How Does Repetitive Transcranial Magnetic Stimulation Influence the Brain in Depressive Disorders?: A Review of Neuroimaging Magnetic Resonance Imaging Studies

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Repetitive transcranial magnetic stimulation (rTMS) is a nonpharmacological technique used to stimulate the brain. It is a safe and proven alternative tool to treat resistant major depressive disorders (MDDs). Neuroimaging studies suggest a wide corticolimbic network is involved in MDDs. We researched observable changes in magnetic resonance imaging induced by rTMS to clarify the operational mechanism.


A systematic search of the international literature was performed using PubMed and Embase, using papers published up to January 1, 2017. The following MESH terms were used: (depression or major depressive disorder) and (neuroimaging or MRI) and (rTMS or repetitive transcranial magnetic stimulation). We searched the databases using a previously defined strategy to identify potentially eligible studies.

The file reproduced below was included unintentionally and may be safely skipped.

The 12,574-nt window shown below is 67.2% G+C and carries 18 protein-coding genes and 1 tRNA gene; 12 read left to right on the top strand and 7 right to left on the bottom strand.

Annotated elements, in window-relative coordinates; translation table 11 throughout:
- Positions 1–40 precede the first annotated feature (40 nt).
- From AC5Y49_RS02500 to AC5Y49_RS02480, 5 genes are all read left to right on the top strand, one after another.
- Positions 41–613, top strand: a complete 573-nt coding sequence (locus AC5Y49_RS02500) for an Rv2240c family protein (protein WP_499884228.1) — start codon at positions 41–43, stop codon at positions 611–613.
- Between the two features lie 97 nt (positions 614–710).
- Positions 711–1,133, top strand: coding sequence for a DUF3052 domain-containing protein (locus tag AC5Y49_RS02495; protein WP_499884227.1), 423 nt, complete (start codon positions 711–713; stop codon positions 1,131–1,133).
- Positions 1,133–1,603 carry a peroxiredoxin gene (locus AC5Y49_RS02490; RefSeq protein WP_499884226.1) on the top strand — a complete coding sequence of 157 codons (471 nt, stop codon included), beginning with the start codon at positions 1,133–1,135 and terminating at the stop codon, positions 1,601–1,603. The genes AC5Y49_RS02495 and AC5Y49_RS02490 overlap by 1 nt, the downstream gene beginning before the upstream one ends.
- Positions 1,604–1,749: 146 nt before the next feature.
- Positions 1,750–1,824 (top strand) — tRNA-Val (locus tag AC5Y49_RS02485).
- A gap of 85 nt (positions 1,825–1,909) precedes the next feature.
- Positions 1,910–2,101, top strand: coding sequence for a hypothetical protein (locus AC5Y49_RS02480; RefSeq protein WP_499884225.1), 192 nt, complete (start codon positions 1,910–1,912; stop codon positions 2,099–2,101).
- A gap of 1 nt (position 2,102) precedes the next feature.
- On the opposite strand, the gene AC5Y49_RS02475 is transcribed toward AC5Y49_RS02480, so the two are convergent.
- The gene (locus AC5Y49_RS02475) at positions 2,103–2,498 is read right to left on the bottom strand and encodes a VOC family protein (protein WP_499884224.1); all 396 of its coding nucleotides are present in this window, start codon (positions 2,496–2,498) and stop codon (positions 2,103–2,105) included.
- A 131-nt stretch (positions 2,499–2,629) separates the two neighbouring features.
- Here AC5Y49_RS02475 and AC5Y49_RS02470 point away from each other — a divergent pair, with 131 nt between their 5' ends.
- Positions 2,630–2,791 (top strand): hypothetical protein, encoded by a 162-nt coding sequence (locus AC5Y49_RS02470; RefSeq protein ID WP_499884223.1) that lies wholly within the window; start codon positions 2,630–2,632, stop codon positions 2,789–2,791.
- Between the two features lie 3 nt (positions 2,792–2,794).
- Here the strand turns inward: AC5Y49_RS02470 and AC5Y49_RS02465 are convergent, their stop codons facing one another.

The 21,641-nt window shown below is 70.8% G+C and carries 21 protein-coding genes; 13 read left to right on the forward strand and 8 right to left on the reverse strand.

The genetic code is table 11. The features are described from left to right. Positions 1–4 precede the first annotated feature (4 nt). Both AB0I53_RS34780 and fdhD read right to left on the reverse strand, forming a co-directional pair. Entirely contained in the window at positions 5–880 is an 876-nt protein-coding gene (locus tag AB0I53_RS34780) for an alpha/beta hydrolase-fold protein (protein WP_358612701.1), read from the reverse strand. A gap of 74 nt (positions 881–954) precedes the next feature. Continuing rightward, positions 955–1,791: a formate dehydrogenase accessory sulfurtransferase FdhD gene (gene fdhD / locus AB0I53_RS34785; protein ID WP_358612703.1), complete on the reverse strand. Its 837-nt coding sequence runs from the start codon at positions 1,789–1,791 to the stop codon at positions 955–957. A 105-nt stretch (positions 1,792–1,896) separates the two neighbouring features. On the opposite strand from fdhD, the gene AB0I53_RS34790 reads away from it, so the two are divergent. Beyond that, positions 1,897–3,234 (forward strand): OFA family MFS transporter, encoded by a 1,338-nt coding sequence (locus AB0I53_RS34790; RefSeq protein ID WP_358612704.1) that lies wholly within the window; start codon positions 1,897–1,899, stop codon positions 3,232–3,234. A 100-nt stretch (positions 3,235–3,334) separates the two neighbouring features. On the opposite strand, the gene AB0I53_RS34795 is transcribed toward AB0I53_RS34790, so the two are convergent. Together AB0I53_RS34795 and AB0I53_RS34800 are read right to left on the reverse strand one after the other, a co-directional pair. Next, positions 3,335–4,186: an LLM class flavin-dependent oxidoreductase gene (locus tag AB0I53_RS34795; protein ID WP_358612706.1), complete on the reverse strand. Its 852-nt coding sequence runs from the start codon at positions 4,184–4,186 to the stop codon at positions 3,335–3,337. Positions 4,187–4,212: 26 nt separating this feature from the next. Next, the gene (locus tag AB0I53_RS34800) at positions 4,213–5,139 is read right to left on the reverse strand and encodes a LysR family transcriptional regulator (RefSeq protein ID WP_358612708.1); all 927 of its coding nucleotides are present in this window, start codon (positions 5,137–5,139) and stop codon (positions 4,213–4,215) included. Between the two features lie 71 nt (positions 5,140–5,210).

Both structural and functional changes were observed on magnetic resonance imagings performed before and after rTMS. Various areas of the brain were impacted when rTMS was used. Although the results were very heterogeneous, a pattern that involved the anterior cingulate cortex and the prefrontal cortex emerged. These are known to be regions of interest in MDDs. However, the various parameters used in rTMS make any generalization difficult.


Repetitive transcranial magnetic stimulation helps to treat MDDs with good efficacy. Its effect on the brain, as observed in several neuroimaging studies, seems to impact on the structural and functional features of several networks and structures involved in major depressive disorders.

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